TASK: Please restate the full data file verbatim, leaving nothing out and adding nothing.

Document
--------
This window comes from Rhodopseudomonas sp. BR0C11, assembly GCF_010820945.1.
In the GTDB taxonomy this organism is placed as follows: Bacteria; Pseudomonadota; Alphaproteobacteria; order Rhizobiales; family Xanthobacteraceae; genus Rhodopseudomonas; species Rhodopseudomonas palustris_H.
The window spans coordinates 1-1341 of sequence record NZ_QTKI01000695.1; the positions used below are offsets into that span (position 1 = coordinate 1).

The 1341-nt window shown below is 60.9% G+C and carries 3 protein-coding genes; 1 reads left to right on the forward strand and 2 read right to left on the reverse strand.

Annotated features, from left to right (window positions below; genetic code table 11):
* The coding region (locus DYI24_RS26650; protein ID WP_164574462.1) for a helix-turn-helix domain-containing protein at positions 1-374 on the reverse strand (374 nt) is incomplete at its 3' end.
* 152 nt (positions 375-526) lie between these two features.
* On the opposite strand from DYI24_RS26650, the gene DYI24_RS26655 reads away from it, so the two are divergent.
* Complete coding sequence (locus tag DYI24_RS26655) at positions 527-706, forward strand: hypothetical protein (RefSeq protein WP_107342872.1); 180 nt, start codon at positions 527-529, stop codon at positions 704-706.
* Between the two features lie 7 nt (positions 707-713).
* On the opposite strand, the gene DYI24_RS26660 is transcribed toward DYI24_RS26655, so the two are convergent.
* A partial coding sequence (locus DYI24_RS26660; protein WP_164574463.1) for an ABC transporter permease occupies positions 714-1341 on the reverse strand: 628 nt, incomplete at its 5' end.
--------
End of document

This window comes from Rhodopseudomonas sp. BR0C11, assembly GCF_010820945.1.
In the GTDB taxonomy this organism is placed as follows: Bacteria; Pseudomonadota; Alphaproteobacteria; order Rhizobiales; family Xanthobacteraceae; genus Rhodopseudomonas; species Rhodopseudomonas palustris_H.
The window spans coordinates 1-1341 of sequence record NZ_QTKI01000695.1; the positions used below are offsets into that span (position 1 = coordinate 1).

The 1341-nt window shown below is 60.9% G+C and carries 3 protein-coding genes; 1 reads left to right on the forward strand and 2 read right to left on the reverse strand.

Annotated features, from left to right (window positions below; genetic code table 11):
* The coding region (locus DYI24_RS26650; protein ID WP_164574462.1) for a helix-turn-helix domain-containing protein at positions 1-374 on the reverse strand (374 nt) is incomplete at its 3' end.
* 152 nt (positions 375-526) lie between these two features.
* On the opposite strand from DYI24_RS26650, the gene DYI24_RS26655 reads away from it, so the two are divergent.
* Complete coding sequence (locus tag DYI24_RS26655) at positions 527-706, forward strand: hypothetical protein (RefSeq protein WP_107342872.1); 180 nt, start codon at positions 527-529, stop codon at positions 704-706.
* Between the two features lie 7 nt (positions 707-713).
* On the opposite strand, the gene DYI24_RS26660 is transcribed toward DYI24_RS26655, so the two are convergent.
* A partial coding sequence (locus DYI24_RS26660; protein WP_164574463.1) for an ABC transporter permease occupies positions 714-1341 on the reverse strand: 628 nt, incomplete at its 5' end.